My advice is to get in the habit of using IMPLICIT NONE everywhere, adding it where it is missing in your code. Yes, it will mean more work for you, but will save you pain in the long run.

Steve
dboggs's picture

Well, I do use IMPLICIT NONE routinely, that's not the point. And I understand (I think) what you say about the function data type.

What I'd like to clarify is this: If RUNQQ (or many others) were a subroutine instead of a function, my code would have a line like CALL RUNQQ(). Then whether I have implicit none or not, RUNQQ is not affected. When I build this program, wouldn't the compiler or linker produce a flag unless RUNQQ has not been provided for through a USE statement? And if USE has been provided, then the situated is not affected by IMPLICIT NONE--the declaration is provided by the USE module (and in fact if RUNQQ is explicitly declared I believe the compiler will flag an error due to multiple declarations).

More generally, say the routine in question is my own, say MYPROC (ARG), and say I have neglected to include the code for it in my project. If it is a function, my code will have something like IRETURN = MYPROC (ARG) and, if not explicitly declared as a function, the compiler will assume this is a reference to an array named MYPROC and complete the build (leading of course to runtime problems). But if it is a subroutine, my code will have CALL MYPROC (ARG), and during build time it will be flagged as an unresolved external, will it not?

Steve Lionel (Intel)'s picture

Even if RUNQQ was a subroutine, the linker would behave the same whether or not you had the USE because the linker name for RUNQQ is the same as what the compiler would use.

If you used MYPROC as a function, the compiler would assume it was a function unless declared as an array and if there was no MYPROC you'd get a linker error. Same for a subroutine. If you did have a MYPROC in your build but the return type or argument type/number did not match, generated interface checking would (usually) complain.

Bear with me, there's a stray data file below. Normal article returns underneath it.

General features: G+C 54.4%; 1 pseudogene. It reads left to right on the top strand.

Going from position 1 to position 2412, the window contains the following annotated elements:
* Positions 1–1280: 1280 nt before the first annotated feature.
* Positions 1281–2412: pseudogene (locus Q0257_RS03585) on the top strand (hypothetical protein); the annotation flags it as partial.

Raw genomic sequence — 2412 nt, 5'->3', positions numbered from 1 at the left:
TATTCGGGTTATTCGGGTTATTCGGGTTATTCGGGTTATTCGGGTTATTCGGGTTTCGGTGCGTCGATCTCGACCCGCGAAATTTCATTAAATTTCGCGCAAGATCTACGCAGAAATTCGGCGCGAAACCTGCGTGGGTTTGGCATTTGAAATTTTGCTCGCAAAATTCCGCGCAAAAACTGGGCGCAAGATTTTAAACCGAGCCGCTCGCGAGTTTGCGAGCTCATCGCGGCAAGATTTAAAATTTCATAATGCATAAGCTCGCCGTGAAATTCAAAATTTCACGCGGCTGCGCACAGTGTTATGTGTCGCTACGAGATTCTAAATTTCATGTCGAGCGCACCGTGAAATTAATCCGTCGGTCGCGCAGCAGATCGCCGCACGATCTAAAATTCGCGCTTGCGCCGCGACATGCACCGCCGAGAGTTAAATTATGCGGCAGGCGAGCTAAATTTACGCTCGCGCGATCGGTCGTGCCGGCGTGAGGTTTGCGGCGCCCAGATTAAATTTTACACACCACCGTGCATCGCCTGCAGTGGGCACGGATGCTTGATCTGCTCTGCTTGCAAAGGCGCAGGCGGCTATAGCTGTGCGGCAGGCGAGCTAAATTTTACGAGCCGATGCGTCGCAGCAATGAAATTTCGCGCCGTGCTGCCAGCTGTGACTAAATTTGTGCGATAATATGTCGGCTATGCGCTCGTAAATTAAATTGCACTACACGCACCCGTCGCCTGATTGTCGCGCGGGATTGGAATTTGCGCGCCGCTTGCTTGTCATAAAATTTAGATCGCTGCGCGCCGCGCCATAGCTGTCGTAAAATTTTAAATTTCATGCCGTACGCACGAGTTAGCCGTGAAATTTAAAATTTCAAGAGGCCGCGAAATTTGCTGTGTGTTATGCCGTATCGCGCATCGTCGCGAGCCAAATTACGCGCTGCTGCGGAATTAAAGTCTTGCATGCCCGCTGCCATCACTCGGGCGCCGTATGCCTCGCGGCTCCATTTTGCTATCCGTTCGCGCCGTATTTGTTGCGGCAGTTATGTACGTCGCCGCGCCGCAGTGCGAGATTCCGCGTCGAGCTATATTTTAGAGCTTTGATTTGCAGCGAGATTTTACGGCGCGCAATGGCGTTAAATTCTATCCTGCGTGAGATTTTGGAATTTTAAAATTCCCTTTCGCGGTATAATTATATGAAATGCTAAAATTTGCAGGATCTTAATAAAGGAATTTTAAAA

Steve
dboggs's picture

So if I reference MYPROC without a declaration, I get the expected linker error.Why don't I get a linker error when I referenceRUNQQ, without a USE statement or a type declaration statement?

Steve Lionel (Intel)'s picture

Because RUNQQ is in the default libraries, MYPROC is not.

Steve
dboggs's picture

OK. I think I am having trouble appreciating the distinction between a procedure "being available because it's in a default library" and "being available because it's in a module being USEd'. But this is getting over my head, so let's call it put to bed.

Thanks for putting up with this extended discussion.

sinereh a.'s picture

I need to use RUNQQ command for linking a FORTRAN code with another one. But I have a problem. I have attached a simple example in which the problem occurs. When I run the "testrunqq2.f90" file the "discrete2.f90" is executed itself using RUNQQ command. It seems the command line " result=RUNQQ ('discrete2','-c -r')" does not run the other code at all. I see that the result is given equal to -1 which means the runqq failed! What shoud I do for that to run?

Attachments: 

AttachmentSize
Download discrete2.f90342 bytes
Download testrunqq.f9076 bytes
Steve Lionel (Intel)'s picture

See comments in the other thread where you asked this. When you run from Visual Studio, the default directory is the project directory, not where the EXE is.

Steve
sinereh a.'s picture

Could you please tell me how I can change the default directory?

sinereh a.'s picture

Thanks so much for your reply. The problem I was concerned about is now solved by moving the EXE. file related to the second file from the "debug" folder to the folder where the first code was located.